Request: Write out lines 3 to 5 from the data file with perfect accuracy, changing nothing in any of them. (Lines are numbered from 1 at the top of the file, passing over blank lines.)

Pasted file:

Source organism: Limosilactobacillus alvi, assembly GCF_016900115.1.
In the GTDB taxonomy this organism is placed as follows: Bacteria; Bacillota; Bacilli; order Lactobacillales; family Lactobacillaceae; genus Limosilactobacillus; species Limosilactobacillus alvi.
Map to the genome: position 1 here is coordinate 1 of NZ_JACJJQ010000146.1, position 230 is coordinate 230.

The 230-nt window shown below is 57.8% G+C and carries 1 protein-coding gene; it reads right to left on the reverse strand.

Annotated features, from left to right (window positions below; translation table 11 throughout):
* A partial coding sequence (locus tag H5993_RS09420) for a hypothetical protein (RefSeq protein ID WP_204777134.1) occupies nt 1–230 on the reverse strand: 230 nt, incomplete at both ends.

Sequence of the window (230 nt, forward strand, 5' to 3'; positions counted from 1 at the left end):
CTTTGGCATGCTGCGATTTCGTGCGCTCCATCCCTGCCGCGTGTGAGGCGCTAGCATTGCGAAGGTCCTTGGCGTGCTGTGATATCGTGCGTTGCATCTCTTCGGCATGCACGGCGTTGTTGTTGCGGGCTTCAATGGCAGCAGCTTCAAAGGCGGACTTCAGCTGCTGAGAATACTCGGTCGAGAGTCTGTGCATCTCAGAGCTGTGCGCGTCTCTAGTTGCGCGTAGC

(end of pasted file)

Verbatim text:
Map to the genome: position 1 here is coordinate 1 of NZ_JACJJQ010000146.1, position 230 is coordinate 230.

The 230-nt window shown below is 57.8% G+C and carries 1 protein-coding gene; it reads right to left on the reverse strand.

Annotated features, from left to right (window positions below; translation table 11 throughout):